Japan Geoscience Union Meeting 2018

Presentation information

[JJ] Evening Poster

M (Multidisciplinary and Interdisciplinary) » M-IS Intersection

[M-IS10] Paleoclimatology and paleoceanography

Wed. May 23, 2018 5:15 PM - 6:30 PM Poster Hall (International Exhibition Hall7, Makuhari Messe)

convener:Yusuke Okazaki(Department of Earth and Planetary Sciences, Graduate School of Science, Kyushu University), Atsuhiko Isobe(Research Institute for Applied Mechanics, Kyushu University), Akihisa Kitamura(静岡大学理学部地球科学教室, 共同), Masaki Sano(Faculty of Human Sciences, Waseda University)

[MIS10-P21] Climatic environments in the 19th century in Amami region, southwestern Japan, seen in tree-ring δ18O of Ryukyu pine (Pinus luchuensis)

*Kenjiro Sho1, Masato Ito2, Kohei Noda1, Akane Tsushima3, Takeshi Nakatsuka3 (1.Nagoya Institute of Technology, 2.Ogaki City Office, 3.Research Institute for Humanity and Nature)

Keywords:Amami-Oshima Island, Ryukyu pine, Tree-ring cellulose, Stable oxygen isotope ratio, Intra-ring fluctuation, The Tempo period (early 19th century)

Stable oxygen isotope ratio (δ18O) of tree-ring cellulose is known to reflect well relative humidity at the time of ring formation. Tree-ring δ18O data have been accumulated and long-term δ18O chronologies are built for the northeastern and the central part of Japan, but are very scarce for the Ryukyu Islands (subtropical southwestern Japan). This is due to difficulty in acquiring samples from long-living trees with distinct annual rings in this region. Among islands of the Ryukyus, Amami-Oshima Island hosts relatively large number of old living trees of Ryukyu pine (Pinus luchuensis), but those are now endangered from pine weevil. This study aims at high-resolution climatic reconstruction of the subtropical southwestern Japan back to the 19th century using intra-ring δ18O data from a long-living Ryukyu pine tree.
The tree-ring sample used in this study is a giant Ryukyu pine tree that used to grow at the Arimori shrine (28°24'N, 129°32'E, 40m a.s.l.) in Amami-Oshima Island. This tree died from pine weevil in 2013 and fell down in autumn of 2016. Its breast-height diameter is 175cm and the number of rings counted for the collected sample is 184. We extracted cellulose from the wood samples by the "cross-section" method and divided into 12 (or 2, 6, 24, depending on the ring width) segments for each ring using a scalpel. Isotopic measurement was carried out using a continuous flow system with a pyrolysis-type elemental analyzer and an isotope ratio mass spectrometer (TCEA-Delta V Advantage). The measurement intervals at the time of writing this manuscript are 1830-1844, 1850-1875, 1971-1977, and 2002-2013.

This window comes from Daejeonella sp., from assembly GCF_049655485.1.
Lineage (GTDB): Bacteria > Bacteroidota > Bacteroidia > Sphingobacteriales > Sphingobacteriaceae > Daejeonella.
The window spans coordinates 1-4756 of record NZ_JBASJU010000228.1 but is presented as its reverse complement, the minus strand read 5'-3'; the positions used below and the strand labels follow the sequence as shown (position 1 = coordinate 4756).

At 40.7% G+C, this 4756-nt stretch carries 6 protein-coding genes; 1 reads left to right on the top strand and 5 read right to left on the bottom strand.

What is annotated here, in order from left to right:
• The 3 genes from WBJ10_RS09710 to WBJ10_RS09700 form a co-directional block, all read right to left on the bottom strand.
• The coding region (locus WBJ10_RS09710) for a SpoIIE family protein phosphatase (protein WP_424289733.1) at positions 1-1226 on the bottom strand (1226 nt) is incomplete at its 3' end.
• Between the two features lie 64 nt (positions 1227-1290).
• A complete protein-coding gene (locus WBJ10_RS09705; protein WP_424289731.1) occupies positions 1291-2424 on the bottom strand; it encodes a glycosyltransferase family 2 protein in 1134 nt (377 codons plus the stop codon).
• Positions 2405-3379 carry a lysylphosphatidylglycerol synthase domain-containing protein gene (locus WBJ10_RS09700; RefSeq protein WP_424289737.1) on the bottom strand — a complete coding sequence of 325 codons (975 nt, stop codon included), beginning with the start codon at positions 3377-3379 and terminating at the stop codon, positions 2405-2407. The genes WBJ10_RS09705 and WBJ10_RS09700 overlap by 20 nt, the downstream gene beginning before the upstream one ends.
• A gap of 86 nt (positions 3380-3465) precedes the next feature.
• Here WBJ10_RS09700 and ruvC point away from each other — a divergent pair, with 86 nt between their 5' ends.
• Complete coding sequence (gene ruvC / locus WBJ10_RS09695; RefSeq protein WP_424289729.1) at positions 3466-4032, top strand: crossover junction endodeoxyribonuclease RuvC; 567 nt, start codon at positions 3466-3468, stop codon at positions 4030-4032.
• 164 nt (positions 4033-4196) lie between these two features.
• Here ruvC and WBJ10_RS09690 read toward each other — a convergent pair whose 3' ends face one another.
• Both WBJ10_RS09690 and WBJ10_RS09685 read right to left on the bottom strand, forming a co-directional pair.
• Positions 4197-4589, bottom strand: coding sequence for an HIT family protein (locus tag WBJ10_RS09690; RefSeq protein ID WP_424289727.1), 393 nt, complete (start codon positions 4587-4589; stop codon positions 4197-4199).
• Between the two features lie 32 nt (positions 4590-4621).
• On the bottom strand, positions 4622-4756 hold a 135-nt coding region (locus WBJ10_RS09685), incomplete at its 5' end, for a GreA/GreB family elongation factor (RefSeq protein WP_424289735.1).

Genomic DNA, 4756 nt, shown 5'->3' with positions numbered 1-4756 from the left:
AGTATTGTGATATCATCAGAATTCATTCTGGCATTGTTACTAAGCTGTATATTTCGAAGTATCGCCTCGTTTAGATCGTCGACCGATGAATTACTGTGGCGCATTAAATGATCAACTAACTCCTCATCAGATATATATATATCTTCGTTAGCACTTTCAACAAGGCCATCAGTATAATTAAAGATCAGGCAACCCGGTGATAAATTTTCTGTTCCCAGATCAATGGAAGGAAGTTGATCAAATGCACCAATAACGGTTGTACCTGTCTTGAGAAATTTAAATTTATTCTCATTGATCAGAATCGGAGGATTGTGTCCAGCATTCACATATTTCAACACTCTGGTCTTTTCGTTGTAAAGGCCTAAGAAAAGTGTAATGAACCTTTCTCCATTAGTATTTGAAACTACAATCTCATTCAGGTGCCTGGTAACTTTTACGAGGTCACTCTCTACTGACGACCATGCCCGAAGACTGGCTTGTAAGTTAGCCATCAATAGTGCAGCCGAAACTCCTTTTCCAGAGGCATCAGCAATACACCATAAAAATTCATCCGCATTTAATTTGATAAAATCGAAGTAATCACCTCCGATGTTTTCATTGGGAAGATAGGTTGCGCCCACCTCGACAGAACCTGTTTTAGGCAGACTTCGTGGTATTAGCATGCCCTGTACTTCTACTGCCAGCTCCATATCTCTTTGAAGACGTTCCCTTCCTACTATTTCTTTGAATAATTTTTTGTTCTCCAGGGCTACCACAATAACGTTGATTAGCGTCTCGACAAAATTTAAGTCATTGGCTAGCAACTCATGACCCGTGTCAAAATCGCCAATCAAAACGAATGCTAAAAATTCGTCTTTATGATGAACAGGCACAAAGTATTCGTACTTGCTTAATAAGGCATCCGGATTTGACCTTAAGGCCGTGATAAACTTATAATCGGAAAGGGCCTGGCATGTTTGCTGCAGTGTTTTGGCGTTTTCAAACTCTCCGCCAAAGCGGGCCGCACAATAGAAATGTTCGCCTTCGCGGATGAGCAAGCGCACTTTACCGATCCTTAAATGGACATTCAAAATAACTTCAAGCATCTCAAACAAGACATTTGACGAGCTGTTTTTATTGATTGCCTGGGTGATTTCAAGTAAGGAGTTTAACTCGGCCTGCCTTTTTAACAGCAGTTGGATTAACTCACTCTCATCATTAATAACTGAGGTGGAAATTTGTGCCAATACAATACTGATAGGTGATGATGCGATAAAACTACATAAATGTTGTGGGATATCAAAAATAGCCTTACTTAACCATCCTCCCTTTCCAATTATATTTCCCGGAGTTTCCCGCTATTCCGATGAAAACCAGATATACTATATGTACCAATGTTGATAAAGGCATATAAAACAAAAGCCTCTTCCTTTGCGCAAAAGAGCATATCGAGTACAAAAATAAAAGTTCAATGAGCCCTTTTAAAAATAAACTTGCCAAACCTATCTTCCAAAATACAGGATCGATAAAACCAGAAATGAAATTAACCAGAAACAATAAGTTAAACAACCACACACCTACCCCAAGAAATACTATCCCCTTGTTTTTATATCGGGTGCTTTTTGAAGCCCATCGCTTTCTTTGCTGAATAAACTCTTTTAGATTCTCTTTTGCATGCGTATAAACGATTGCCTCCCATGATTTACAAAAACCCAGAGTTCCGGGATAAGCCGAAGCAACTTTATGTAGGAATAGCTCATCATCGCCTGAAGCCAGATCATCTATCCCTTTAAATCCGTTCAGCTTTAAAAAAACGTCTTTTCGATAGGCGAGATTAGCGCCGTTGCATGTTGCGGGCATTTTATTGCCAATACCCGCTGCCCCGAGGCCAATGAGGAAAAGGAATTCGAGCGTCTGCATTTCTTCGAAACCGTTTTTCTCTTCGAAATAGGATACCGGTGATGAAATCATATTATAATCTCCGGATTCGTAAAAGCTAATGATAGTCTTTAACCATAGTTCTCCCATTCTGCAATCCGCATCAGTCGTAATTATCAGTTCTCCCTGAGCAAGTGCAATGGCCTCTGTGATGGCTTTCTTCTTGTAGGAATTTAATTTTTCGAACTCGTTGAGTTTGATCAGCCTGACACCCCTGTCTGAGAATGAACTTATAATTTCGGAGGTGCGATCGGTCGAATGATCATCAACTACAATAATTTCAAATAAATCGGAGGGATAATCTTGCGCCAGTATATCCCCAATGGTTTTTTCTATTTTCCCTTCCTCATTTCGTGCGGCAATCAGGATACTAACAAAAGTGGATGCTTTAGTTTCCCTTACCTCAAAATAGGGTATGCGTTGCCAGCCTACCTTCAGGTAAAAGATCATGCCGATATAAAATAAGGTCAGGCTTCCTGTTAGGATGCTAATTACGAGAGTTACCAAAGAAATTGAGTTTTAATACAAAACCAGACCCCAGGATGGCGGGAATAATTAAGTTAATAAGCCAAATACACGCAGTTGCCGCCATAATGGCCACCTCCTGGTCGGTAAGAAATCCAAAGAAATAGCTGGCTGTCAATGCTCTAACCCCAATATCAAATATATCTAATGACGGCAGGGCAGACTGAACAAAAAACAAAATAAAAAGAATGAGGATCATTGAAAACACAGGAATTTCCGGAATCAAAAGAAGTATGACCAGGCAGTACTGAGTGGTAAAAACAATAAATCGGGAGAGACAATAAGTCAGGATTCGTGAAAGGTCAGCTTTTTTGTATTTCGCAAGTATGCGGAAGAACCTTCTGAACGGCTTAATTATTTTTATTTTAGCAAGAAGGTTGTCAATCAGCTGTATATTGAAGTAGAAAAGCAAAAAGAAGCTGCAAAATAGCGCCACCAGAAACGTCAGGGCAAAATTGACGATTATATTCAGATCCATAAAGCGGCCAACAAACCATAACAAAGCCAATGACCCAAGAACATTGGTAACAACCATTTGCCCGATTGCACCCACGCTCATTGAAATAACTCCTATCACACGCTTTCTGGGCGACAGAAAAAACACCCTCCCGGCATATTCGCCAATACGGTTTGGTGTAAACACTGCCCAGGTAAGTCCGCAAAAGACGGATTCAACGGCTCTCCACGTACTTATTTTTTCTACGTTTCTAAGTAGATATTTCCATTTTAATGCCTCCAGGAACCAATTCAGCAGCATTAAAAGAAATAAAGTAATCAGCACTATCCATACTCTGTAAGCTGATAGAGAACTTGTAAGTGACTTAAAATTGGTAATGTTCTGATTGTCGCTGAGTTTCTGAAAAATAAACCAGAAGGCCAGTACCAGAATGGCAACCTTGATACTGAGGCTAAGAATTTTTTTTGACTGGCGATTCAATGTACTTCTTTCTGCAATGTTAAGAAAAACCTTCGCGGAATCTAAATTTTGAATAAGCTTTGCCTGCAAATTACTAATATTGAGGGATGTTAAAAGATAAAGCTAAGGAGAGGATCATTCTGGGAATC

Comparing yearly δ18O values for each intra-ring segment of rings for the instrumental period and observational data of mean relative humidity for various seasons, strong (negative) correlation was found between δ18O values for the first segment (the earliest portion of ring) and relative humidity for the early to mid-March, and between δ18O values for the 12th segment (the latest portion of ring) and relative humidity for the late December to late January. From this result, the growth season of the sample tree can be estimated approximately as March to January with a short dormancy. For the period of the Tempo famine (1833-1839), although intra-ring δ18O values are very low throughout the growth season for Hinoki cypress trees in the central part of Japan, such abnormal δ18O values in this period cannot be found for our sample tree. This infers climatic variation patterns in the Little Ice Age are different between the mainland of Japan and the Ryukyus.